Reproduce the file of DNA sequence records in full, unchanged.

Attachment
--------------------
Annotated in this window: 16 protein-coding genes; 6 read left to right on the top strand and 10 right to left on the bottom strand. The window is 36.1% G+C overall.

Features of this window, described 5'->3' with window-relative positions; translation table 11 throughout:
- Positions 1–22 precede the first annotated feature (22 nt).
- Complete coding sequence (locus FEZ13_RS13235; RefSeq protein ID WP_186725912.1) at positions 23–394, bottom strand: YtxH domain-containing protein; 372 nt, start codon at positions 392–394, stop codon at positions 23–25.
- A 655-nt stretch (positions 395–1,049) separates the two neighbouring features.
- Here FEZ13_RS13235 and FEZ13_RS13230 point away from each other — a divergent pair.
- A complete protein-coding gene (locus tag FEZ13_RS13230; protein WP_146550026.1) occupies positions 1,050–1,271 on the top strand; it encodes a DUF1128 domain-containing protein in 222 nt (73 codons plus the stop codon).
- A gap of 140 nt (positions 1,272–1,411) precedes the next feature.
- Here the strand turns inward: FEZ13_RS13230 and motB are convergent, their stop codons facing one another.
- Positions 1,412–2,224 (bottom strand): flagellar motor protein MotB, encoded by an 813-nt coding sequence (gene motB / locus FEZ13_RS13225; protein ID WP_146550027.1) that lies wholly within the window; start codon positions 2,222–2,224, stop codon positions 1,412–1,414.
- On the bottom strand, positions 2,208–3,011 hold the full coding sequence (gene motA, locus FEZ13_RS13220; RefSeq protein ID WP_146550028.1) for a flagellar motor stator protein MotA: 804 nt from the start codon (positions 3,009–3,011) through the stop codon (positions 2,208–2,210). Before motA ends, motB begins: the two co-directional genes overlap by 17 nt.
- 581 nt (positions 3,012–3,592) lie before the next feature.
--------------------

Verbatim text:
Annotated in this window: 16 protein-coding genes; 6 read left to right on the top strand and 10 right to left on the bottom strand. The window is 36.1% G+C overall.

Features of this window, described 5'->3' with window-relative positions; translation table 11 throughout:
- Positions 1–22 precede the first annotated feature (22 nt).
- Complete coding sequence (locus FEZ13_RS13235; RefSeq protein ID WP_186725912.1) at positions 23–394, bottom strand: YtxH domain-containing protein; 372 nt, start codon at positions 392–394, stop codon at positions 23–25.
- A 655-nt stretch (positions 395–1,049) separates the two neighbouring features.
- Here FEZ13_RS13235 and FEZ13_RS13230 point away from each other — a divergent pair.
- A complete protein-coding gene (locus tag FEZ13_RS13230; protein WP_146550026.1) occupies positions 1,050–1,271 on the top strand; it encodes a DUF1128 domain-containing protein in 222 nt (73 codons plus the stop codon).
- A gap of 140 nt (positions 1,272–1,411) precedes the next feature.
- Here the strand turns inward: FEZ13_RS13230 and motB are convergent, their stop codons facing one another.
- Positions 1,412–2,224 (bottom strand): flagellar motor protein MotB, encoded by an 813-nt coding sequence (gene motB / locus FEZ13_RS13225; protein ID WP_146550027.1) that lies wholly within the window; start codon positions 2,222–2,224, stop codon positions 1,412–1,414.
- On the bottom strand, positions 2,208–3,011 hold the full coding sequence (gene motA, locus FEZ13_RS13220; RefSeq protein ID WP_146550028.1) for a flagellar motor stator protein MotA: 804 nt from the start codon (positions 3,009–3,011) through the stop codon (positions 2,208–2,210). Before motA ends, motB begins: the two co-directional genes overlap by 17 nt.
- 581 nt (positions 3,012–3,592) lie before the next feature.